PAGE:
Yamaha revealed a new three-wheeled scooter concept at the 2013 EICMA show in Milan. The prototype model sports two wheels in front and leans, similar to Piaggio’s MP3 design. Billed as a concept bike, Yamaha states its new urban commuter platform will be available in 2014.
The Tricity is powered by a liquid-cooled 124cc engine. The configuration of the fuel-injected mill is not listed, but it will presumably be a variation of the 125cc Single powering Yamaha’s current scooter lineup. A CVT transmission transfers power to the rear.
No details are listed for the front suspension and leaning apparatus, but two lower fork legs emerge from each front wheel. An upper fork leg appears to pivot and provide the lean angle. Brake rotors are mounted on the interior of the wheel, like a car. A single disc brake is mounted on the rear wheel.
Claimed weight is “approximately” 330 pounds. Yamaha also lists the concept model’s dimensions: length 75 inches, width 28.9 inches and height 47.8 inches. Those weight and dimensions are hailed as more compact than “other three-wheelers” – namely Piaggio’s MP3, which also sports a 125 capacity.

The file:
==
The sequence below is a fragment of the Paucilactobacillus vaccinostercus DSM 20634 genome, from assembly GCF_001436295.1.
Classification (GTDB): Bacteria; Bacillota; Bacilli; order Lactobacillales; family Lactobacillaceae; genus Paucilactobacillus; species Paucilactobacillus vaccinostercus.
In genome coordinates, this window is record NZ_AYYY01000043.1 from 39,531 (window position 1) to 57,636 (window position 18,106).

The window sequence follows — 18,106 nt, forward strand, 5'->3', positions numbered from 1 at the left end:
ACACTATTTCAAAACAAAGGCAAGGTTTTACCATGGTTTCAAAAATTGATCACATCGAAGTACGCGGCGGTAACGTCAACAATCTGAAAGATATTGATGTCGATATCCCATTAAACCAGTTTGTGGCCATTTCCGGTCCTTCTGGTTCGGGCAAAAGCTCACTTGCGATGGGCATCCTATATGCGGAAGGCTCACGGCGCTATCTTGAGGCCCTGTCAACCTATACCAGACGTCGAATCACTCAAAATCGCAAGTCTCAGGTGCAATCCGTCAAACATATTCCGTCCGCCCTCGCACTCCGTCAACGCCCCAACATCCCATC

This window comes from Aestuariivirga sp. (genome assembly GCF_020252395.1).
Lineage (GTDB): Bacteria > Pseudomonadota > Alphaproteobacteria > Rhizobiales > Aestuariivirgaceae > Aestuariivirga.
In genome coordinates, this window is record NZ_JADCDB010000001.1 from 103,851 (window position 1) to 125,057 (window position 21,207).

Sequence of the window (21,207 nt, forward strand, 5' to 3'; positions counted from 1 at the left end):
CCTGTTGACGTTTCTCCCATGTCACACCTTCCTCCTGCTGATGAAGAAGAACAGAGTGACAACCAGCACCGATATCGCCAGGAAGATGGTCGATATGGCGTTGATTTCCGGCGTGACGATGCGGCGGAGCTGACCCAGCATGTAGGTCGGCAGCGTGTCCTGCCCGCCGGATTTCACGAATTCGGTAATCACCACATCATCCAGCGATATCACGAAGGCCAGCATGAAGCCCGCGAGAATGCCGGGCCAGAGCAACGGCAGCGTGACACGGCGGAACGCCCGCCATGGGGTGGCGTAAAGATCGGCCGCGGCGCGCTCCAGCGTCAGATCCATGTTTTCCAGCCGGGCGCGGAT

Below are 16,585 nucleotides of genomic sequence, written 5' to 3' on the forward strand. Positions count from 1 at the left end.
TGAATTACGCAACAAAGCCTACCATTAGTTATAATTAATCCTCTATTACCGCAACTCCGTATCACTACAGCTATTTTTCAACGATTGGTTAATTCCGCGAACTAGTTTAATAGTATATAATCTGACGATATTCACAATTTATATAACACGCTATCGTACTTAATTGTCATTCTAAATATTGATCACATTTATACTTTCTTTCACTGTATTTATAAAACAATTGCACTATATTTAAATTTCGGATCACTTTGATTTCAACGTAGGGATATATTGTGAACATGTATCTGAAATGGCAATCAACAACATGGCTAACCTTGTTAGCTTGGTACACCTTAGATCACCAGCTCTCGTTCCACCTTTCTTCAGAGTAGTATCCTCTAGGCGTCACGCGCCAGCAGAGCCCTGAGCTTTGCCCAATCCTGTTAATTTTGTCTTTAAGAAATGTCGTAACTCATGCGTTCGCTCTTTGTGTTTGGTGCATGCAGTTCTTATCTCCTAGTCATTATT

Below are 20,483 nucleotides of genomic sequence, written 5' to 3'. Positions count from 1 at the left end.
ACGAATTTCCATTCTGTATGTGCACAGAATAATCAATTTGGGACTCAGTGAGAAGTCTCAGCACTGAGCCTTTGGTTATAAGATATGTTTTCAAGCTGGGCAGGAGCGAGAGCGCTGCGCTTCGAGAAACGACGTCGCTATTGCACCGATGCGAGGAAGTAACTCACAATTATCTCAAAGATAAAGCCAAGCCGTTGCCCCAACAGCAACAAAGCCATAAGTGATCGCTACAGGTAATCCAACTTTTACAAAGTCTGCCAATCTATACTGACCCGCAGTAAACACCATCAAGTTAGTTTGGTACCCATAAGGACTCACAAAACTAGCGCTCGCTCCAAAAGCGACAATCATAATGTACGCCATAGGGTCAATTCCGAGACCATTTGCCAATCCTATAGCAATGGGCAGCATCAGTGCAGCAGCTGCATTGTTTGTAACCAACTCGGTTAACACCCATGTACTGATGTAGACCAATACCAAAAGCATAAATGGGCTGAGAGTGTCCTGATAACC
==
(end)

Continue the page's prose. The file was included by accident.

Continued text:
Yamaha says of its new leaning scooter that it “expects it to be the perfect inner-city commuter for many people and a great mobility solution in the typical European metropolitan traffic conditions.”
The Yamaha Europe website elaborates further on the Tricity concept and its place in the scooter-mad European market. Designer Hirotoshi Noguchi says of the Tricity, ““It is a high-quality design developed for the European customer’s sense of style. We wanted to create a smart and refined design that is different from others. And above all, to express how easy to ride this vehicle is.”
As for production plans, the EICMA announcement said the Tricity will be available in 2014. The Yamaha Europe site says of the new mount: “Currently a prototype concept model, Yamaha is investigating mass production of this type of vehicle – which might well become a range of models over time!”
No word yet on pricing, or whether the Tricity might find its way across the Atlantic for US commuters.